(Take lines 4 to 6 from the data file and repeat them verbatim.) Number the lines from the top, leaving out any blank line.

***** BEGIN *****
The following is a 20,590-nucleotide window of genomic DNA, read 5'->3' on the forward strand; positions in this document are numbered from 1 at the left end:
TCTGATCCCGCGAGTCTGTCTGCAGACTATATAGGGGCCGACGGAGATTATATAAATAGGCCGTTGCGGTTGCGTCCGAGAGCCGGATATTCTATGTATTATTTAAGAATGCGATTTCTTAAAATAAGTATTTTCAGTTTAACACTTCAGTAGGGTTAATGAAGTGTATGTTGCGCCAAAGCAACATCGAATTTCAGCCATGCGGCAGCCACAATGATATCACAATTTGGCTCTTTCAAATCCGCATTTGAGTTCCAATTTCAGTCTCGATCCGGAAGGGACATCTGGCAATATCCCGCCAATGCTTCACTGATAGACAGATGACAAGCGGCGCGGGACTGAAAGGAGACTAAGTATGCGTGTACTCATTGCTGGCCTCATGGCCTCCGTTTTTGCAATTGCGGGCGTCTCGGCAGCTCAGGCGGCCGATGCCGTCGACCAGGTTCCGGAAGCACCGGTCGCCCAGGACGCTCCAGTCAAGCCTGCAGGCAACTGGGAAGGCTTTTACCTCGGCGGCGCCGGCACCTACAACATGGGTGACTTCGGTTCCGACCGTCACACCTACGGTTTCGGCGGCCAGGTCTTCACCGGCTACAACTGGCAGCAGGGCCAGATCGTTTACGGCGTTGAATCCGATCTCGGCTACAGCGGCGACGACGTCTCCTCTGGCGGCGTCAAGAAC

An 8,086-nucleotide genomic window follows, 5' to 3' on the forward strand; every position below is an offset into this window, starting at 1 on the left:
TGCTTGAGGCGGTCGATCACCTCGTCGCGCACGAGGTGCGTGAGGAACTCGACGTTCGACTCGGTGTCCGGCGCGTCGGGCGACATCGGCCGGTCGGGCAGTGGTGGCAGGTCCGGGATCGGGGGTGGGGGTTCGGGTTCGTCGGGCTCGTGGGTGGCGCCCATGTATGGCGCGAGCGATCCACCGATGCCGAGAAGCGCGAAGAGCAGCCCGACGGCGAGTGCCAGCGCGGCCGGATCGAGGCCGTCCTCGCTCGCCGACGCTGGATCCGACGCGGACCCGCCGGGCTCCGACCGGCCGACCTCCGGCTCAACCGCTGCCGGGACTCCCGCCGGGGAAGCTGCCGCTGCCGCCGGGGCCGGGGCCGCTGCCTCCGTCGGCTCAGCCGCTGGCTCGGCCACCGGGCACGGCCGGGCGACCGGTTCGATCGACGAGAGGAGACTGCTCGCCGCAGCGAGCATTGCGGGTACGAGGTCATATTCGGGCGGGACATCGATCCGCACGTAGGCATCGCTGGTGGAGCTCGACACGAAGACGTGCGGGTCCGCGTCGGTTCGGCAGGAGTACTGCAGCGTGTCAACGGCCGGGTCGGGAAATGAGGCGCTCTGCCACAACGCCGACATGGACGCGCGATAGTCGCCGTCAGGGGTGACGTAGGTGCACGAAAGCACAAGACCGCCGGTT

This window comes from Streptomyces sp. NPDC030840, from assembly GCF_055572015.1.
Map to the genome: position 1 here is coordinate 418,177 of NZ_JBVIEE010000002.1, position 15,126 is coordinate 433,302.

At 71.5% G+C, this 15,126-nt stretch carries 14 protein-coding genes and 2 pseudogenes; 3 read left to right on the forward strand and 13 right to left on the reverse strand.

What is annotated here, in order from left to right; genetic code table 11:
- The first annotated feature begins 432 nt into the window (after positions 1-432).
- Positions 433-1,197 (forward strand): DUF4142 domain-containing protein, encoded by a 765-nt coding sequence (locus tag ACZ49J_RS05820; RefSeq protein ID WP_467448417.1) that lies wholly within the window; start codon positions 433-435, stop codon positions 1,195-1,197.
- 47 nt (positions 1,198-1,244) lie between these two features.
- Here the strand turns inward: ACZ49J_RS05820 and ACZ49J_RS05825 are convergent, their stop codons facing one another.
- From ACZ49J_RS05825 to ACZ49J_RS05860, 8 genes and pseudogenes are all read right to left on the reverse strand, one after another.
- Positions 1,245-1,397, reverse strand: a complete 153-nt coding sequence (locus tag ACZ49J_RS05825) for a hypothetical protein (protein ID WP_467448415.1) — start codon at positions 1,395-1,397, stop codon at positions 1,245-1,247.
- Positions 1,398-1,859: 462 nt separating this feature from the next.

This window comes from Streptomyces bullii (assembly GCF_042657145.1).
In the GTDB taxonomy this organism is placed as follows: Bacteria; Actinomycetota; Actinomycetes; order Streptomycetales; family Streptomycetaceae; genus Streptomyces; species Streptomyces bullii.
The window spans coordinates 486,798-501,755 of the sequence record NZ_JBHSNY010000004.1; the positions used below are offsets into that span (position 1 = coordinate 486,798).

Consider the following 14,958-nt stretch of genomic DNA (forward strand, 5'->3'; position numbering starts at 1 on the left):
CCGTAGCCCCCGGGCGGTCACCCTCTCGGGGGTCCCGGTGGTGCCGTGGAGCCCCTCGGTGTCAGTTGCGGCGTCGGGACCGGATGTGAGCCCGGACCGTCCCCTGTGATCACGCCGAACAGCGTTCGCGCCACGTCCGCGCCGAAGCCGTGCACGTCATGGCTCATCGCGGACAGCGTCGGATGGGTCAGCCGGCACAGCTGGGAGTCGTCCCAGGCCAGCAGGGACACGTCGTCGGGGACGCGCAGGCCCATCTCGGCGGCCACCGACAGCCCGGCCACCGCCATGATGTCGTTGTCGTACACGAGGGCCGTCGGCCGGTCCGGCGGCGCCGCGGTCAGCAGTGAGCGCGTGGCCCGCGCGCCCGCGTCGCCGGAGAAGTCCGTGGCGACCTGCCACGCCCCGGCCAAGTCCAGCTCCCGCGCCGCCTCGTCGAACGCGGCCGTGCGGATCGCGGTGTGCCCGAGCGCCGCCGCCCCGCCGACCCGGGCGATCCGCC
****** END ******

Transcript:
TGCTTGAGGCGGTCGATCACCTCGTCGCGCACGAGGTGCGTGAGGAACTCGACGTTCGACTCGGTGTCCGGCGCGTCGGGCGACATCGGCCGGTCGGGCAGTGGTGGCAGGTCCGGGATCGGGGGTGGGGGTTCGGGTTCGTCGGGCTCGTGGGTGGCGCCCATGTATGGCGCGAGCGATCCACCGATGCCGAGAAGCGCGAAGAGCAGCCCGACGGCGAGTGCCAGCGCGGCCGGATCGAGGCCGTCCTCGCTCGCCGACGCTGGATCCGACGCGGACCCGCCGGGCTCCGACCGGCCGACCTCCGGCTCAACCGCTGCCGGGACTCCCGCCGGGGAAGCTGCCGCTGCCGCCGGGGCCGGGGCCGCTGCCTCCGTCGGCTCAGCCGCTGGCTCGGCCACCGGGCACGGCCGGGCGACCGGTTCGATCGACGAGAGGAGACTGCTCGCCGCAGCGAGCATTGCGGGTACGAGGTCATATTCGGGCGGGACATCGATCCGCACGTAGGCATCGCTGGTGGAGCTCGACACGAAGACGTGCGGGTCCGCGTCGGTTCGGCAGGAGTACTGCAGCGTGTCAACGGCCGGGTCGGGAAATGAGGCGCTCTGCCACAACGCCGACATGGACGCGCGATAGTCGCCGTCAGGGGTGACGTAGGTGCACGAAAGCACAAGACCGCCGGTT

This window comes from Streptomyces sp. NPDC030840, from assembly GCF_055572015.1.
Map to the genome: position 1 here is coordinate 418,177 of NZ_JBVIEE010000002.1, position 15,126 is coordinate 433,302.